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Women who live in walkable neighborhoods have lower cancer risk

By Cara Murez, HealthDay News
New research finds that women who live in walkable neighborhoods have lower rates of obesity-related cancers.
 
 File Photo by Bill Greenblatt/UPI
New research finds that women who live in walkable neighborhoods have lower rates of obesity-related cancers. File Photo by Bill Greenblatt/UPI | License Photo

Healthy steps: Living in a neighborhood that's easy to walk in could be good for women's health.

New research finds that women who live in walkable neighborhoods have lower rates of obesity-related cancers.

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This was particularly true of postmenopausal breast cancer, but also of ovarian cancer, endometrial cancer and multiple myeloma, according to researchers at several universities in New York City.

"These results contribute to the growing evidence of how urban design affects the health and well-being in aging populations," said researcher Andrew Rundle, a professor of epidemiology at Columbia University Mailman School of Public Health.

Researchers noted that interventions to increase physical activity and reduce obesity one by one are costly. They also tend to have temporary effects.

"However, urban design can create a context that promotes walking, increases overall physical activity, and reduce car-dependency, which could lead to subsequent improvements in preventing diseases attributed to unhealthy weight," Rundle said said in a Columbia news release.

Past research has linked obesity to increased risk for 13 types of cancer in women, independent of body size. Physical activity lowers the risk for some of these cancers.

The study included data from more than 14,000 women ages 35 to 65 who were recruited at a New York City mammography screening center between 1985 and 1991.

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Researchers followed the women for three decades, measuring neighborhood walkability by U.S. Census-tracts. The research team assessed the association between neighborhood walkability and risk of obesity-related cancers.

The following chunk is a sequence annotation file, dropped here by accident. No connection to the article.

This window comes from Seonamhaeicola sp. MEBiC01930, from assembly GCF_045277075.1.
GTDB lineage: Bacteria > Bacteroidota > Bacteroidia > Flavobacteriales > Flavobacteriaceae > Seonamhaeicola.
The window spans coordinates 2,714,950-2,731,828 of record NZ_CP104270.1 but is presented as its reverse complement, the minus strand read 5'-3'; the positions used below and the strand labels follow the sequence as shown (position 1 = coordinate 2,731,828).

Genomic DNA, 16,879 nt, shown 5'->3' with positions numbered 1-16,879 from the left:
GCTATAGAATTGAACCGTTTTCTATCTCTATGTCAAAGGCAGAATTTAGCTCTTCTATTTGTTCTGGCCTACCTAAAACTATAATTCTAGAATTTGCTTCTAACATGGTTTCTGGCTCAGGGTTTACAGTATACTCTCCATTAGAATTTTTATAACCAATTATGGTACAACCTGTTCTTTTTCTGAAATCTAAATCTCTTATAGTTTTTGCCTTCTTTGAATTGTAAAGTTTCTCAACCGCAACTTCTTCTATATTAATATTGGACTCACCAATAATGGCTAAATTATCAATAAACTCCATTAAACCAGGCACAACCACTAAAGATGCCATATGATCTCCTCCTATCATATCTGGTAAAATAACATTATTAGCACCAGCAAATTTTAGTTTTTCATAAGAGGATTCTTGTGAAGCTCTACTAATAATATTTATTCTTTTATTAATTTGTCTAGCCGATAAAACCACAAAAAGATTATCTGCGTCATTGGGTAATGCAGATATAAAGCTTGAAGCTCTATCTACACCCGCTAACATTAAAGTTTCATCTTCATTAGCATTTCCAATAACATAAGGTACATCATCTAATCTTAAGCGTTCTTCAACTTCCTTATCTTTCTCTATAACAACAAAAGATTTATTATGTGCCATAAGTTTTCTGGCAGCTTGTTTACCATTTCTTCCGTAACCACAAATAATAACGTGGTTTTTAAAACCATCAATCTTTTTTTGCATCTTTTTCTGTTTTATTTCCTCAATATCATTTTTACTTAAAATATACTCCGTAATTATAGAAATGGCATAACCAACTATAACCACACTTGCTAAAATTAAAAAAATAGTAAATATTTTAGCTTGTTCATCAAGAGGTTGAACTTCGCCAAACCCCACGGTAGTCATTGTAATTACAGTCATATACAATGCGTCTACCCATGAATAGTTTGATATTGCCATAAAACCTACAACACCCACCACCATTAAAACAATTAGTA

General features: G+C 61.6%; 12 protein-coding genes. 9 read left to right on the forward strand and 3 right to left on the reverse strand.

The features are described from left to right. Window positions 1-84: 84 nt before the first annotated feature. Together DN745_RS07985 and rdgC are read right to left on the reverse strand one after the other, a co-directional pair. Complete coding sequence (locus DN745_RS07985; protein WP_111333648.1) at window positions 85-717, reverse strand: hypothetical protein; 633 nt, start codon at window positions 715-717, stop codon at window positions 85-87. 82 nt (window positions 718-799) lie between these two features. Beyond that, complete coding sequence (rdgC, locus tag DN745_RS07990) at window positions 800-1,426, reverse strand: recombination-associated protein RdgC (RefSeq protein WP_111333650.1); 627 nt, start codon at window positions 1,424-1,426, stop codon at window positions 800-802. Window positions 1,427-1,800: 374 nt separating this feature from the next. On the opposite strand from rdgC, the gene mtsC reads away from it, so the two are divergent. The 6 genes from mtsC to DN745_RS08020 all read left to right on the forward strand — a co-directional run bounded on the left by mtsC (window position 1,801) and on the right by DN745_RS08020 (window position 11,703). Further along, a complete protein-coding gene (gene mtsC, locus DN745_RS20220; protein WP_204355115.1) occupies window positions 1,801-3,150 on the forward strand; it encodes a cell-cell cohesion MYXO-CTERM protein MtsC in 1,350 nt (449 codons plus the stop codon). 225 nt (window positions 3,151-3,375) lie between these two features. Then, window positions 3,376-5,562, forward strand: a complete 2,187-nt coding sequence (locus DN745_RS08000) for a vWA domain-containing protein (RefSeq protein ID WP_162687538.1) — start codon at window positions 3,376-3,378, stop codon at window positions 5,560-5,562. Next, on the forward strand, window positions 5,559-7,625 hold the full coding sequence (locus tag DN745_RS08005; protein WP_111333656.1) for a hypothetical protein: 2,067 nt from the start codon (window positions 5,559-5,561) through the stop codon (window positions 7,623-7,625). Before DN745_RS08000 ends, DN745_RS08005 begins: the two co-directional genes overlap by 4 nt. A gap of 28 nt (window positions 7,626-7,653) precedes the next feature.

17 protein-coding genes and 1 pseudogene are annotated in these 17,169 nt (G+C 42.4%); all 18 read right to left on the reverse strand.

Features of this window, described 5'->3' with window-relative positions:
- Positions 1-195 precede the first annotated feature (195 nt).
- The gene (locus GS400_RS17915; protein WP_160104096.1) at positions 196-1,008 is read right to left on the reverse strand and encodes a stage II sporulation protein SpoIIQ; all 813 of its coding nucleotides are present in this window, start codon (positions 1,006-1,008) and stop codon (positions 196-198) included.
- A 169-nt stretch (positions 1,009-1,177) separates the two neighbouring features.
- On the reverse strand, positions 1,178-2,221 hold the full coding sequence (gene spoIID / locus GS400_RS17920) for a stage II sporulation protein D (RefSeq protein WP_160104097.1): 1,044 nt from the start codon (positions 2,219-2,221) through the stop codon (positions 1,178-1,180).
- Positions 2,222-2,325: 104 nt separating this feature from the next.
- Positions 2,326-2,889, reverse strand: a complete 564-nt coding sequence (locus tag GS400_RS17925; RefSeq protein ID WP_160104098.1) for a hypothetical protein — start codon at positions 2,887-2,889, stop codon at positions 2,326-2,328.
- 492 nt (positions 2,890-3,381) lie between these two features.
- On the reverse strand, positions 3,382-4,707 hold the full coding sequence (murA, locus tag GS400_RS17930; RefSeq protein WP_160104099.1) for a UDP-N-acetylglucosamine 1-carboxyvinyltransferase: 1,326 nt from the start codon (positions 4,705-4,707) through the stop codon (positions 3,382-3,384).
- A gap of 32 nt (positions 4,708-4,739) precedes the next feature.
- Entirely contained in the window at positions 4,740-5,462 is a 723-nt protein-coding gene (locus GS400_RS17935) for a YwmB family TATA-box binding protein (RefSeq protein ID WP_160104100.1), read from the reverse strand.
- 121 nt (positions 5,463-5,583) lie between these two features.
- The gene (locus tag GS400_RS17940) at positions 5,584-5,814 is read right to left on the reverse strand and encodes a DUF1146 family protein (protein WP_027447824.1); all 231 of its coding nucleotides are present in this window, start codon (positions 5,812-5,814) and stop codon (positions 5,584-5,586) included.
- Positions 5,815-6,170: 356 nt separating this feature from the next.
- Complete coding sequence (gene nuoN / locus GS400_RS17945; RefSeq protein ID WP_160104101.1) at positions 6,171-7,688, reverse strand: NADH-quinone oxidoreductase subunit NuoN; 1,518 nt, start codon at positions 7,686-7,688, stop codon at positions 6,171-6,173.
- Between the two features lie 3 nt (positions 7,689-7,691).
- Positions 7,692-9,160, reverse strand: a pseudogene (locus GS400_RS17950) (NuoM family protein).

By the end of 2016, about 18% of the women had a first obesity-related cancer. The most common was postmenopausal breast cancer at 53%, followed by colon cancer at 14% and endometrial cancer at 12%.

"Our study is unique in that the long-term follow-up allowed us to study effects of walkability with potential long latency periods of cancer and we were able to measure neighborhood walkability as the participants moved residences around the country during follow-up" said study co-author Yu Chen, of NYU Grossman School of Medicine.

The study found that women who had lived in the most walkable areas (top 25%) had a 26% lower risk of obesity-related cancers compared to those living in the least walkable (lowest 25%) neighborhoods.

The study, funded by the U.S. National Institutes of Health, was published recently in the journal Environmental Health Perspectives.

"We further observed that the association between high neighborhood walkability and lower risk of overall obesity-related cancers was stronger for women living in neighborhoods with higher levels of poverty" said lead study author Sandra India-Aldana, of the Icahn School of Medicine at Mount Sinai. "These findings suggest that neighborhood social and economic environments are also relevant to risk of developing obesity-related cancers."

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More information

The U.S. Centers for Disease Control and Prevention has more on obesity and cancer.

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